Outdoor Alaska: Trapping lynx near peak of cycle
(Reprinted from above link)
ALASKA (KTUU) - For centuries trapping has been a part of Alaskan subsistence life, and although technology has improved, the heart of trapping continues to be passed on to new generations.
It's something I've always done. I've always loved trapping and I always joke with people and tell them that everything I've done in life is so I can trap full time in the winter," Lynn Keogh said. "So far it's working out."
This year Keogh is primarily trapping lynx. The abundance of the animal is cyclical, with the best years for lynx following years with a large number of snowshoe hares.
A folded piece of foil catches any moonlight to draw the lynx's attention. Keogh uses a breasted grouse attached to a tree as bait to draw the animal's paw into a foot trap.
"They're not meant to cut or break. The whole idea behind this trap is a simple restraint just to hold the paw in place, and not to damage them at all," Keogh said. "We're not exterminating anything. We're not mutilating or maiming. That's counterproductive, that's not what you're here for. You're here to harvest a renewable resource in an ethical manner."
Keogh says he expects to trap around 50 lynx this winter.
"Where we're at, I don't think this is the peak year but we're getting definitely close to the peak year on the cycle, and then it'll be a downward trend," Keogh said.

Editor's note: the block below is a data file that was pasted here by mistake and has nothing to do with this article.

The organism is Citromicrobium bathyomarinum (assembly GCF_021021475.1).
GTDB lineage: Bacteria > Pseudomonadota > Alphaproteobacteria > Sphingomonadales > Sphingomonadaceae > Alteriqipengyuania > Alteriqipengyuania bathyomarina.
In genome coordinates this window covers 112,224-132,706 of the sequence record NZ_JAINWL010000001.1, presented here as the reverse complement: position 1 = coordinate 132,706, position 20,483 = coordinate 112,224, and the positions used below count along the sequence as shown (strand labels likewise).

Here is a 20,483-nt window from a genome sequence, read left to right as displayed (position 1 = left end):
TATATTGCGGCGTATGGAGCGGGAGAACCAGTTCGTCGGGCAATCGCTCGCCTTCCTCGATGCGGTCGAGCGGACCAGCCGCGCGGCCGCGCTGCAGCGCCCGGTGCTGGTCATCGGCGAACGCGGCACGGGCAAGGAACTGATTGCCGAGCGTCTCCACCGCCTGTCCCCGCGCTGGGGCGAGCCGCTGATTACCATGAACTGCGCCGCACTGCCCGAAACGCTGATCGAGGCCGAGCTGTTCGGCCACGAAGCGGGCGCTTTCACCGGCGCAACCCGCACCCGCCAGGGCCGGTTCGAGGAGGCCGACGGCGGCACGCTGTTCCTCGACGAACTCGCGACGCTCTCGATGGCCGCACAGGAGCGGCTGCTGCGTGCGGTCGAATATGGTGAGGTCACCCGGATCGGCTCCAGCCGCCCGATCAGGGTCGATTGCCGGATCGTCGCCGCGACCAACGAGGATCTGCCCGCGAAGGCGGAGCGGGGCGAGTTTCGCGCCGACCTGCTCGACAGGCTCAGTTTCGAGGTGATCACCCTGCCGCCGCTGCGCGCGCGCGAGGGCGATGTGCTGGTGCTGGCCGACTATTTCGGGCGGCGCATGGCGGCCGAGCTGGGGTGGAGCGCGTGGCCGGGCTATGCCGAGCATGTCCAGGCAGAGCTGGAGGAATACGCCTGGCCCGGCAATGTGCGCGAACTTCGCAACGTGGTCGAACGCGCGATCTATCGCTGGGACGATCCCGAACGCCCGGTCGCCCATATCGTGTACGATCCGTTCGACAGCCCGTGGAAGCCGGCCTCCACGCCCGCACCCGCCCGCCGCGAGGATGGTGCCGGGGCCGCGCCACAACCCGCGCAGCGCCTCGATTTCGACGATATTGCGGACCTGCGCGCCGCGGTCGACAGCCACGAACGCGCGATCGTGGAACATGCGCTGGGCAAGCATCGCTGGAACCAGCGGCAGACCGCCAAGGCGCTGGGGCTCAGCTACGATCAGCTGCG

While lynx is a furbearer valuable in the garment industry, there's also a market to taxidermy mounts and rugs. It's also an important food source for some Alaskans.
Keogh learned to trap from his father and he has passed that knowledge on to his children.
"It's not a sport, it's a tradition. It's a lifestyle and it's deep-rooted in Alaska through the native community and others. You're harvesting a renewable resource no more different than cutting a tree down. Managed properly those species will be here for years to come," Keogh said. "The successful part is just being out here in the outdoors. Catching something is the bonus, that's what you're here for and you're hoping to make cover expenses and that, but just enjoying the outdoors and seeing what's out here is a real bonus."